Life, in Short

A dad, using a wadded gum wrapper to play tabletop hockey with his young son…

The mom playing a game with that boy’s toddler sister about using a “real” cup rather than the normal sippy one…

A grandmother, at the next table over, embarrassing her middle school grandkid with stories from her younger, wilder days…

Two guys, both in Lions gear, up at the bar arguing Michigan versus Michigan State — just when it gets heated, they remember they are both Lions fans and the commiseration starts…

A young boy and an old man, both doing the same pee-dance on their way to the restroom…

One observation.  A few words.  That’s where the characters — and their stories — start.  That’s it, one simple observation.  You take that observation and build from there:

That dad, he remembers his own father.  He remembers the distance — the distance not of neglect, but of absence due to work and need.  He won’t let that happen, not to his son.  His wife?  As she plays, she remembers the miscarriage, and the tears they shared for her lost child…

The grandmother wants to connect, wants to build something real with her granddaughter, but the distance is so vast.  Was it really so long ago that she herself was twelve and embarrassed and confused by her grandmother?  Death came before that gap was bridged, and she had long ago promised herself to be more than a memory, distant and faint, to her family…

The boy worships his grandfather.  The boy wants to be his grandfather.  He copies everything the old man does, every move and mannerism.  He can even mimic his voice.  He knows nothing of the pills and medical bills.  He knows nothing — not yet — of the memories, either.  Nothing of the nightmares that still haunt from time to time.  Nothing of the sound of the guns, nor the loss of platoon-mates…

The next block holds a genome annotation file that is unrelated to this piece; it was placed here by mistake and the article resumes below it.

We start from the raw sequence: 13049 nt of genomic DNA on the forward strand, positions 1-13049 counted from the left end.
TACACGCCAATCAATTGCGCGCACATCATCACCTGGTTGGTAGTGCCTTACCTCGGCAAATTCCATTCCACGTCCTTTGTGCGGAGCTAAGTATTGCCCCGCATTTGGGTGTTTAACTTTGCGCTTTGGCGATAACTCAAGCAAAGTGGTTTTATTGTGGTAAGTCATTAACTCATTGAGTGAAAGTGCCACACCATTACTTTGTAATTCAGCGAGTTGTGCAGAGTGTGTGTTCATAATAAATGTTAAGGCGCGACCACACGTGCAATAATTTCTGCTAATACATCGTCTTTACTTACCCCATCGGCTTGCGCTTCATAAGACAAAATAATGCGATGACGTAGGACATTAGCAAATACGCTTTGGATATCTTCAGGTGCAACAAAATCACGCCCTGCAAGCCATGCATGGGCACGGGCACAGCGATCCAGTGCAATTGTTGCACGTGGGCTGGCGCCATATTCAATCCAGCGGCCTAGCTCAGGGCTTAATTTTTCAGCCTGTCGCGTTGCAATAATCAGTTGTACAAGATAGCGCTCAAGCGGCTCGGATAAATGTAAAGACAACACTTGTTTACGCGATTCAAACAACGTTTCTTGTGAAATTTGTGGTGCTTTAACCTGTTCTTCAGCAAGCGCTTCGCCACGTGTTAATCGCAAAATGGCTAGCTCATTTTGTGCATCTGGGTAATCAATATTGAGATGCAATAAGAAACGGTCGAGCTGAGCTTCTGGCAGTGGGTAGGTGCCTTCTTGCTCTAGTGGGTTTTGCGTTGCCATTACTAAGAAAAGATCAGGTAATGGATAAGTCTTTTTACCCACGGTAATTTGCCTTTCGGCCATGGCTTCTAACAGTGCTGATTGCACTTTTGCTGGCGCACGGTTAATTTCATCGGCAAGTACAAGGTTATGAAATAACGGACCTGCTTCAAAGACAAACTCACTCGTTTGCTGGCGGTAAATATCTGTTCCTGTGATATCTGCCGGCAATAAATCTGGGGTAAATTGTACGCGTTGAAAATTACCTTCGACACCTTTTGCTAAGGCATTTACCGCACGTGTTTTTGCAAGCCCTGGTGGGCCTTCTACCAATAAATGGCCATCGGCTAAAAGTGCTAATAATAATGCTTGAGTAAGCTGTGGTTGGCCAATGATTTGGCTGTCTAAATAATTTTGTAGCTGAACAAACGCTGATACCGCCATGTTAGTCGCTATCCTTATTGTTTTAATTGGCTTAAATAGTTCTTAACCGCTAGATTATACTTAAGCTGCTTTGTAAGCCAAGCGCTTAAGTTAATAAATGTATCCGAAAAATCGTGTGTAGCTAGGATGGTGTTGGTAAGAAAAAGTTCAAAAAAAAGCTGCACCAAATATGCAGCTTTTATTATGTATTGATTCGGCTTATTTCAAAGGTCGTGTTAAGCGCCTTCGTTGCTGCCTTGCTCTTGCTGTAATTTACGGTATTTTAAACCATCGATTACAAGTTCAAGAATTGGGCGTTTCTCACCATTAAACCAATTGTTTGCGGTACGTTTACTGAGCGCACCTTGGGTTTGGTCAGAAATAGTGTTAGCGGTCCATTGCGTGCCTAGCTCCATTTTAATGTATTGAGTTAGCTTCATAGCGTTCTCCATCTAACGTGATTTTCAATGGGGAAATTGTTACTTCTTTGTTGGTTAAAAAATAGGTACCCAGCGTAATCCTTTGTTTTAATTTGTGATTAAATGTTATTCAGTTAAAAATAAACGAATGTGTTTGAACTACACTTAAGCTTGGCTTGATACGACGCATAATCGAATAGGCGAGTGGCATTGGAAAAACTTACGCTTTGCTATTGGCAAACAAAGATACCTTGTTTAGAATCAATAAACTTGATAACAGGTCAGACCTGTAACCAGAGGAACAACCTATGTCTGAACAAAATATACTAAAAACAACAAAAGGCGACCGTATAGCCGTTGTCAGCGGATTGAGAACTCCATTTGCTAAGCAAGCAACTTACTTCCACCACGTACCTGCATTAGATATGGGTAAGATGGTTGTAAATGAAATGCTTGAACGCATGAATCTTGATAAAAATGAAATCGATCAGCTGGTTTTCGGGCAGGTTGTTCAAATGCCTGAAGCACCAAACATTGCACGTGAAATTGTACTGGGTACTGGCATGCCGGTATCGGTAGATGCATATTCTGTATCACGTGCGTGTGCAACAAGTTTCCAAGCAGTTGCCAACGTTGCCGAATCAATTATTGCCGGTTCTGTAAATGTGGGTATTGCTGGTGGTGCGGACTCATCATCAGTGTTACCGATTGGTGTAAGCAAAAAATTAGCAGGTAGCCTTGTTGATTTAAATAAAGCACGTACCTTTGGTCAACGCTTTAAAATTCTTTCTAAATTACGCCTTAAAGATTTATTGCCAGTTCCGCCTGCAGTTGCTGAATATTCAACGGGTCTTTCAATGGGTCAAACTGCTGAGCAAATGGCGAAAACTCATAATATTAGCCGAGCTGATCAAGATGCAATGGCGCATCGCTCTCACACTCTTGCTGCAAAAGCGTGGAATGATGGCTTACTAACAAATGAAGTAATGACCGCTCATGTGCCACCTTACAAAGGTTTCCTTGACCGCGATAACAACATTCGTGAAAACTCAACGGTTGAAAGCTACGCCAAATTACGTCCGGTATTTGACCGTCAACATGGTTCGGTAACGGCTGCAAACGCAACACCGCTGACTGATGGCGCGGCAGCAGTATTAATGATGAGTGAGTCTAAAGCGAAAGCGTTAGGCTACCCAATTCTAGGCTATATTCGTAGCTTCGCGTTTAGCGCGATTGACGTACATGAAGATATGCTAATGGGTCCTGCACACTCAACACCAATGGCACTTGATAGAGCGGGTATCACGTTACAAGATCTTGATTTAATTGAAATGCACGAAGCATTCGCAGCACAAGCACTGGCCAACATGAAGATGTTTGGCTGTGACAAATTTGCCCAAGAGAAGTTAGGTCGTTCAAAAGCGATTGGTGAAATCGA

There is something to be said for a “scenes of life” story.  For a story that uses the protagonist as a sort of voyeur to follow — and get sucked into — the lives and dramas of those around her or him.  An old shared-universe fantasy series had the Vulgar Unicorn; sci-fi had Quark’s Place; the good ol’ days of style and mystery had Rick’s Cafe…

The temptation to build a story out of vignettes has a lot of power, to be honest.  Look, you all know that I love characters.  Stories, to me — good stories, stories of meaning and power — are about characters, rather than plots.  As a writer I believe firmly that the plot is there to move things along, yes, but in service to the development of the characters,  The plot provides the conflict and stress, the climax and resolution, that our characters need to grow and change and become more than they are.  When the plot is the be-all, end-all — when the plot determines everything — well, then you have…nothing.

That grandmother I mentioned above?  She doesn’t have to save the entire freaking world to have a story to tell.  No, she just has to have a story that resonates.

I freely admit that I much prefer to write about characters because it lets me focus on the flawed and the broken.  And, look, we are all flawed and broken in one way or another — some just happen to be more so than others.

Arguably, the characters in the tiny vignettes I posted above are all broken in their own way…and that is what we writers need to both understand, and work with.

I hated him in high school, when I was forced to red his stuff, but the more I read and learn, the more I appreciate the insights of a certain “staple” writer:

“Suffering has been stronger than all other teaching, and has taught me to understand what your heart used to be. I have been bent and broken, but – I hope – into a better shape.”

Oh…that writer?  Charles Dickens, in Great Expectations.

{Musical Note — a bit of old school becuuse, well…hell…why not?}

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